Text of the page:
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Thursday, August 08, 2013 

Image's early output wouldn't make a goldmine for Hollywood

Not all of it, anyway. Todd McFarlane told a PBS panel where he was guesting with Len Wein and Gerry Conway that Hollywood should consider Image's products:
“Spawn” creator and Image Comics president Todd McFarlane had a not-so-subtle message for studios and filmmakers on Wednesday: If you’re seeking comic-book-based source material to turn into movies, hey, take a look at us.

With Warner Bros. controlling DC Comics and Disney now owning Marvel and Lucasfilm, McFarlane noted during a panel promoting “Superheroes: The Never-Ending Battle,” a three-part documentary that PBS will air later this year, “there’s a big vacuum for all the other studios” that an independent entity like Image might help fill.

McFarlane and six other comic creators formed Image in the early 1990s — bolting from Marvel — specifically to provide artists and writers greater control and a larger share of profits from their work. [...]
Not a word in this article about how pathetic most of their early output was in terms of storytelling, and, in Rob Liefeld's case, artwork. And any books they published then that were worth the price of admission were obscured by too much attention lavished on the books that didn't need it. A pity McFarlane left Marvel and DC just to create wretchedly written comics like Spawn, because I did think his early art was pretty good, and certainly a lot more competent than the bulk of Liefeld's work. Hollywood already did make a movie (and animated TV program) out of Spawn, but obviously, any interest since then has long been lost to the winds.

Liefeld might even be embarrassed if anybody adapted his Youngblood into a movie, because there'd always be someone who'd research it, and find out just how bad both the rock bottom artwork and the limp stories are. But I've seen enough of Hollywood's MO to know they can dig up even the poorest comics for the sake of soulless moneymaking, and it's always possible they'd do it just to make a quick buck, even as it does no favors for the comics, and there are people who'd be repelled by Liefeld's worst art.

There are some books from Image that could be worth a try, but they'd have to look carefully, and not fall for Liefeld's junk, or McFarlane's.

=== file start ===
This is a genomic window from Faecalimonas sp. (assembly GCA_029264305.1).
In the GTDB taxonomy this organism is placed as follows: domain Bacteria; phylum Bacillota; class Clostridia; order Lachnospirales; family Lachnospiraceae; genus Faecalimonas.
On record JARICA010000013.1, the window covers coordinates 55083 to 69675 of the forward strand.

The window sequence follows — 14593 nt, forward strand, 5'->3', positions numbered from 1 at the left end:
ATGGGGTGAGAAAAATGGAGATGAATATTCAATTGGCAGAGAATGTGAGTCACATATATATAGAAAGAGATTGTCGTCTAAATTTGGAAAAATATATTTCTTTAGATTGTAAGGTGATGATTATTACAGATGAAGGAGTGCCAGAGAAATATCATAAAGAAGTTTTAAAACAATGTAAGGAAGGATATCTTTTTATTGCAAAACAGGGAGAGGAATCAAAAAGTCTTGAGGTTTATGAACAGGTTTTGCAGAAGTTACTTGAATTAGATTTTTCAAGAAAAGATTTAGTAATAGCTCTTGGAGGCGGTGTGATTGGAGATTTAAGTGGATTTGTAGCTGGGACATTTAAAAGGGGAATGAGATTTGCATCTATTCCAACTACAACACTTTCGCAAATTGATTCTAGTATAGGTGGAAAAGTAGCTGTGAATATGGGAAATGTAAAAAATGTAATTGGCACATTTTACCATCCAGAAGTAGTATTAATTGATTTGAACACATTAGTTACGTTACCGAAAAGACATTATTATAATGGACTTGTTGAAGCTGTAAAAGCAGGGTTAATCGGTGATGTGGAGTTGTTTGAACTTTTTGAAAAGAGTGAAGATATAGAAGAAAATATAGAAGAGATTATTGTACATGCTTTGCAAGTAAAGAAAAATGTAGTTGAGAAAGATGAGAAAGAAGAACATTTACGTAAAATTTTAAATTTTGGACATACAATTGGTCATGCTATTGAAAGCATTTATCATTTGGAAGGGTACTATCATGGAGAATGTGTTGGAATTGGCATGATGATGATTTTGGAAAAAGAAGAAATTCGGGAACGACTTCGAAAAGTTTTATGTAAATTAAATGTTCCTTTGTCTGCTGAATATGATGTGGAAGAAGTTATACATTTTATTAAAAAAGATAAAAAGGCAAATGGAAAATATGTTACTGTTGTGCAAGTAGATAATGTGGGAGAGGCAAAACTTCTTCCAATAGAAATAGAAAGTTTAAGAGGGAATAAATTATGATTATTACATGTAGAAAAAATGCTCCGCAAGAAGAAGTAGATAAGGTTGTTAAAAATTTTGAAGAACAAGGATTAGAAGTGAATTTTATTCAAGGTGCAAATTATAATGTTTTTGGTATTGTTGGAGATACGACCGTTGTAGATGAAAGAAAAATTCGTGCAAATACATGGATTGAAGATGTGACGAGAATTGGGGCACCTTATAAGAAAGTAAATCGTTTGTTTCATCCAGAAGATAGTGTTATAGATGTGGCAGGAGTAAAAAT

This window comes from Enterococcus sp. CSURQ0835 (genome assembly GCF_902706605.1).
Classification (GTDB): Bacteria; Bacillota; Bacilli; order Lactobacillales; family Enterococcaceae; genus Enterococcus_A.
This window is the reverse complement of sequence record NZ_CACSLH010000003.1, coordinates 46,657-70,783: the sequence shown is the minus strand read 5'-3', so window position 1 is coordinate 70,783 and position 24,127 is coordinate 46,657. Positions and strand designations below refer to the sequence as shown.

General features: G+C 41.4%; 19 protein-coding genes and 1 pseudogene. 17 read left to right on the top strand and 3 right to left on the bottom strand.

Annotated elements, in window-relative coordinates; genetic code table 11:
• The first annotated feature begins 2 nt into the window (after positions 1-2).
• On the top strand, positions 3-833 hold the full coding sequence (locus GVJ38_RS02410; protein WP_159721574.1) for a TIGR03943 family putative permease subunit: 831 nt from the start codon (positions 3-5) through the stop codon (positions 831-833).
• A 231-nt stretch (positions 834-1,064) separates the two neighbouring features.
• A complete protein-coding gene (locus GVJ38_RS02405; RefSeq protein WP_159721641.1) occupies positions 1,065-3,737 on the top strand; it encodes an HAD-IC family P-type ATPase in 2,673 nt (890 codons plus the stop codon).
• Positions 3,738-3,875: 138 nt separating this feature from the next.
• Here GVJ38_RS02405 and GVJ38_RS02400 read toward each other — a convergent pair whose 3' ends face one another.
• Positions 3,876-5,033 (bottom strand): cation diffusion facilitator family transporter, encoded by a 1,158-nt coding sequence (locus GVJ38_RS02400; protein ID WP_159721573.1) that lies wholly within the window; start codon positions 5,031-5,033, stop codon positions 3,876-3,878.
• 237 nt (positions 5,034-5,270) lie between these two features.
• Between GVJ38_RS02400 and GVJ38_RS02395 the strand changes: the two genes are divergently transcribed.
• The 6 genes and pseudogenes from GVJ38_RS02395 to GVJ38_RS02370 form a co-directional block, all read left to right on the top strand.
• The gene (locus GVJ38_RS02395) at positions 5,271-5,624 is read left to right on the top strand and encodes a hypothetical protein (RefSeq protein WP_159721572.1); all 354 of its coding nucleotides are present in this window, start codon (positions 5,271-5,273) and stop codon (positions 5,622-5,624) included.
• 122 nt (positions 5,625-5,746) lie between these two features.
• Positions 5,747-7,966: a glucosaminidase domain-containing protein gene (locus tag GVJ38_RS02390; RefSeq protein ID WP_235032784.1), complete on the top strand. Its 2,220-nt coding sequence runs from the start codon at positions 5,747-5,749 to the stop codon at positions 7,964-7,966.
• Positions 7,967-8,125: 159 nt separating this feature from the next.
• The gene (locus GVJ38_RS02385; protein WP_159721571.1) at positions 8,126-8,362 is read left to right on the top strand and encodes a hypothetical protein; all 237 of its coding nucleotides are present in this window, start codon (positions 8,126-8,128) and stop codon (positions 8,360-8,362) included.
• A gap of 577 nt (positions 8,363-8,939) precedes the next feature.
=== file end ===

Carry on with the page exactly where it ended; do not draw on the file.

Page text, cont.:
The panel also focused on the following:
In a sense, the panel itself highlighted some of the challenges superheroes have faced in their leap to the screen. Some of the questions exhibited scant knowledge of the art form, while others were highly specific and trafficked in easy-to-lampoon minutia — indicative of Wein’s observations that comic-book fans come to movie depictions of beloved heroes with fixed, bordering-on-rigid ideas of what they expect, without allowing for the nuance of shifting to another medium.

“You have to be flexible, and a lot of fans lack that capacity,” he said.
Oh, it's perfectly okay with me. I'm just bothered when the comics publishers start working some of the movie elements back into the comics even if it doesn't work, like when Grant Morrison was writing the X-Men for nearly 3 years, and the costumes were changed to look more like the black leather jackets in the movies. It may not have been as bad as the grossness lurking around, but it was still pretty pointless and unappealing, draining a lot of the color from the book.

Which brings us to a depressing flaw: neither Wein nor Conway seemed to have anything to say about how many famous comics have lost their edge thanks to the worst editors in charge. All so they won't fall out of their favor, obviously, but still very weak and doesn't do the comics fans any favors. Wein even said, “The geeks have inherited the Earth. We’ve won.” That's not really true. They may have won in the movie industry, but back in comics medium, they're losing. Nobody cares about the comics, as evidenced by low sales nobody has the courage to acknowledge, because the publishers don't care about them, won't adapt to different formats that could make it happen.

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They already made a Spawn movie, in 1997. It was a failure. I don't think that would change if they remade the movie. Plus Spawn is lame.


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